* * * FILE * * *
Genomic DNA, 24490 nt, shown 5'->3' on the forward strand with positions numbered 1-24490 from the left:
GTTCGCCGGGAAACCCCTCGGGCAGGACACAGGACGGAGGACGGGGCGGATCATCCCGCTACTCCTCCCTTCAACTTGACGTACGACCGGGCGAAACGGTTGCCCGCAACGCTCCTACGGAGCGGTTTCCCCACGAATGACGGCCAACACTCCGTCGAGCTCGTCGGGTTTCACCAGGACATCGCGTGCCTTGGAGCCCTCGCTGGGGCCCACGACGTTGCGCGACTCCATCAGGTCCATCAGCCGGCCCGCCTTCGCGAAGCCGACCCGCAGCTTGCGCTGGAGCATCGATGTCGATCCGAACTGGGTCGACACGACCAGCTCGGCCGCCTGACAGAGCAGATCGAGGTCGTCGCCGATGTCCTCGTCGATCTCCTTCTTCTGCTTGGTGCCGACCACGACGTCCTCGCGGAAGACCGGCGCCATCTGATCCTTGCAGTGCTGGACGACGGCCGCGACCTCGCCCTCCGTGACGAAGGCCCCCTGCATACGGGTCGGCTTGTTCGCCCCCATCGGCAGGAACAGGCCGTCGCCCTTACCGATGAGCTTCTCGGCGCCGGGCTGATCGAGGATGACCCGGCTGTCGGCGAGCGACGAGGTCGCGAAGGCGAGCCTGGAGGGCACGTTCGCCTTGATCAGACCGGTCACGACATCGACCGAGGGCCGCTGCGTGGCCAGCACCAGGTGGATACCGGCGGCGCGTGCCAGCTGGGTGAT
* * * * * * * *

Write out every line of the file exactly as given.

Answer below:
Genomic DNA, 24490 nt, shown 5'->3' on the forward strand with positions numbered 1-24490 from the left:
GTTCGCCGGGAAACCCCTCGGGCAGGACACAGGACGGAGGACGGGGCGGATCATCCCGCTACTCCTCCCTTCAACTTGACGTACGACCGGGCGAAACGGTTGCCCGCAACGCTCCTACGGAGCGGTTTCCCCACGAATGACGGCCAACACTCCGTCGAGCTCGTCGGGTTTCACCAGGACATCGCGTGCCTTGGAGCCCTCGCTGGGGCCCACGACGTTGCGCGACTCCATCAGGTCCATCAGCCGGCCCGCCTTCGCGAAGCCGACCCGCAGCTTGCGCTGGAGCATCGATGTCGATCCGAACTGGGTCGACACGACCAGCTCGGCCGCCTGACAGAGCAGATCGAGGTCGTCGCCGATGTCCTCGTCGATCTCCTTCTTCTGCTTGGTGCCGACCACGACGTCCTCGCGGAAGACCGGCGCCATCTGATCCTTGCAGTGCTGGACGACGGCCGCGACCTCGCCCTCCGTGACGAAGGCCCCCTGCATACGGGTCGGCTTGTTCGCCCCCATCGGCAGGAACAGGCCGTCGCCCTTACCGATGAGCTTCTCGGCGCCGGGCTGATCGAGGATGACCCGGCTGTCGGCGAGCGACGAGGTCGCGAAGGCGAGCCTGGAGGGCACGTTCGCCTTGATCAGACCGGTCACGACATCGACCGAGGGCCGCTGCGTGGCCAGCACCAGGTGGATACCGGCGGCGCGTGCCAGCTGGGTGAT